Rutgers Law Professors Weigh President's Decision on SCOTUS Vacancy
Constitutional law experts say President Obama has a few paths to take when choosing a nominee to fill Antonin Scalia's seat on the U.S. Supreme Court.
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Two Rutgers Law Professors – both experts in constitutional law – say there is no question that President Barack Obama will quickly select a nominee to fill the vacancy of deceased Supreme Court Justice Antonin Scalia before his term as president is done.
The question, they say, is whether Obama’s nominee will be a true liberal that he desires to fill the vacancy of the New Jersey-born Justice, who died suddenly on February 13 at a hunting resort in Shafter, Texas, or whether the president will nominate a moderate who may have more of a chance of getting approved by the Republican-controlled Senate.
“If Obama really wants to fill the seat he might pick someone like Elana Kagan, a candidate who is moderate, and he may be able to pick off enough Republicans to get it through,” said Professor George Thomas III. “Or he may pick someone he really wants to fill the court. In that case, it’s going to be a battle.”
Thomas, the Judge Alexander P. Waugh Sr. Distinguished Scholar, is the author of The Supreme Court on Trial: How the American Justice System Sacrifices Innocent Defendants.
Kagan was appointed by President Obama in 2010 to fill the seat of Justice John Paul Stevens. Her appointment effectively divided the court into a 5-4 split, with five traditionally conservative and four traditionally liberal justices. With Scalia’s death, the new appointment could shift the tide of the court toward a more liberal body, the professors say.
“There’s been a long period of time where there’s been relative balance on the court,” said Professor Bernard Bell, a constitutional law expert who clerked for a former Supreme Court justice. “Even with a moderate there still may be balance.”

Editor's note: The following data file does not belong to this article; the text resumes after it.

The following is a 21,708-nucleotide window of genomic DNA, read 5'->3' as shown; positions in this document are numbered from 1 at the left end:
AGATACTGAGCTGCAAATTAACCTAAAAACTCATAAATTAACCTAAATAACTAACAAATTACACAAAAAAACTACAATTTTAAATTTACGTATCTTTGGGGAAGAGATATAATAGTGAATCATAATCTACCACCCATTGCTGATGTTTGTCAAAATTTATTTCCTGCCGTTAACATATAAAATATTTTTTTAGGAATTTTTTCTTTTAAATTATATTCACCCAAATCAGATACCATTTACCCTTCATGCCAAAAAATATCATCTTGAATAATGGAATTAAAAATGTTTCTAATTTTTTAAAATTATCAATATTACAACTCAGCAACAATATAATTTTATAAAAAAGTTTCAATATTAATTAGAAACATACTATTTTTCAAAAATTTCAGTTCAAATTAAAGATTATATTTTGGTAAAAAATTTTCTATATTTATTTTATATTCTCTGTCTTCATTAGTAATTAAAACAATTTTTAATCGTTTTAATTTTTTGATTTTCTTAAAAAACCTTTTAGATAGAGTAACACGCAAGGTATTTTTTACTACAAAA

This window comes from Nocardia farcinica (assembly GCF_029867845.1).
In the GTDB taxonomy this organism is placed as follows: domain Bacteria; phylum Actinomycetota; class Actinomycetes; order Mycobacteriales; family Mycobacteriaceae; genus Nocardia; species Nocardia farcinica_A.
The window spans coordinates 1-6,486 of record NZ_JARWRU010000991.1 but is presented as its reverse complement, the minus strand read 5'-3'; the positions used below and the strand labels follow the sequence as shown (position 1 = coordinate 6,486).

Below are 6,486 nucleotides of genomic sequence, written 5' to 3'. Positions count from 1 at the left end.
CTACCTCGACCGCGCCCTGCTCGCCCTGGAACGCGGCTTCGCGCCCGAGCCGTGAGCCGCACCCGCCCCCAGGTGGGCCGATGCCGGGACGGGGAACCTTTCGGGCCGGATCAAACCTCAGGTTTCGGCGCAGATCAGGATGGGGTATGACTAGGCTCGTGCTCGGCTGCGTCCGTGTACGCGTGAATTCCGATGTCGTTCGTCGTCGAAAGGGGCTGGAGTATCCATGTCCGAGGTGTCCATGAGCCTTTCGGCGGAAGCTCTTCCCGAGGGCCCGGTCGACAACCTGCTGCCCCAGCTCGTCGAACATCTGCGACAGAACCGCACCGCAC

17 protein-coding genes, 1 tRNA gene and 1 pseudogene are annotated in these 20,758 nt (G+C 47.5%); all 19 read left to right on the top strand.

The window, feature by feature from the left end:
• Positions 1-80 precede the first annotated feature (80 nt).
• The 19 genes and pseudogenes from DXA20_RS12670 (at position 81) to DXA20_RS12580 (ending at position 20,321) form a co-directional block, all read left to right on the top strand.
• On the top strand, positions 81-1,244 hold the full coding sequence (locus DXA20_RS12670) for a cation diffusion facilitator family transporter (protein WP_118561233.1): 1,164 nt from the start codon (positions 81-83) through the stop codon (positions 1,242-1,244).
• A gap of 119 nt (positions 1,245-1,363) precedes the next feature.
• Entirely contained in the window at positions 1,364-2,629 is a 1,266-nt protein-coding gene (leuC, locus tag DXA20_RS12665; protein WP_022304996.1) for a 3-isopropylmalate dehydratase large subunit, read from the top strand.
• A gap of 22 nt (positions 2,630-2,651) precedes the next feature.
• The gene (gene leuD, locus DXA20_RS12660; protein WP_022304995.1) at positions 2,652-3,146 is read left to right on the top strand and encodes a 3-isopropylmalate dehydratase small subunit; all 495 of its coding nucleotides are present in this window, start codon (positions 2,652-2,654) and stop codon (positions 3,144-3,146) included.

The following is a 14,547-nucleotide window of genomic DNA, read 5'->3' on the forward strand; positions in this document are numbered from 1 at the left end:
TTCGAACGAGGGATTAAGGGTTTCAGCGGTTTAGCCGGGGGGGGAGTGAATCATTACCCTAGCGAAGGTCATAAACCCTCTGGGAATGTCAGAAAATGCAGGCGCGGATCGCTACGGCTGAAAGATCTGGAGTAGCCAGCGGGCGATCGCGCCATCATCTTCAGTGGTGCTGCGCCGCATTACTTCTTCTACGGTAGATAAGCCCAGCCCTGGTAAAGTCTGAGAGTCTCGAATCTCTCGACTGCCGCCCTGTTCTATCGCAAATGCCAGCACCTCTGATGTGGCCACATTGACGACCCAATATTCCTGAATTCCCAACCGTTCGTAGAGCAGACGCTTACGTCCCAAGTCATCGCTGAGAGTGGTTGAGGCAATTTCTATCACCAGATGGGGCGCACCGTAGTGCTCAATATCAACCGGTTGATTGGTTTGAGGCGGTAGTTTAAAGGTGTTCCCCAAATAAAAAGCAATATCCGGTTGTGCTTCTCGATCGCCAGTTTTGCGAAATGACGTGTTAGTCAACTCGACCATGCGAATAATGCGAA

Both professors said the Senate could try a number of tactics to stall the nomination – by not holding hearings or choosing not to vote on the president’s nominee. Bell predicted the Senate may try to save face by criticizing the nominee’s record or politics, rather than looking like its members are being disrespectful to by stalling the selection.
The Rutgers law professors point out that one of the biggest consequences of vacancy is what happens to the cases already on the Supreme Court’s docket. Among the pending cases is one involving the University of Texas at Austin over affirmative action and another is a challenge to President Obama’s executive orders, which would allow up to 5 million undocumented people to gain semi-legal status.
“With a 4-4 vote, it effectively affirms the lower court’s decision,” explained Thomas, but allows the issue to be brought before the Supreme Court again for re-argument, once nine justices are seated.
Bell predicted that if such weighty cases are decided before the ninth justice is appointed, then it is likely those cases may be re-argued before the Supreme Court a second time.
The professors said the president’s goal would be to get someone appointed in time to begin the new term, which starts in the fall after the Supreme Court’s summer break. “As someone who has been watching the news for seven years, I think he’ll choose someone he really wants to see on the court,” predicted Thomas.
Bell concurred: “My suspicion is President Obama will nominate someone dynamically different – whether he nominates someone very liberal or someone more moderate – he will nominate someone as soon as possible.”
Supreme Court Justice Anthony Scalia; Collection of the Supreme Court of the United States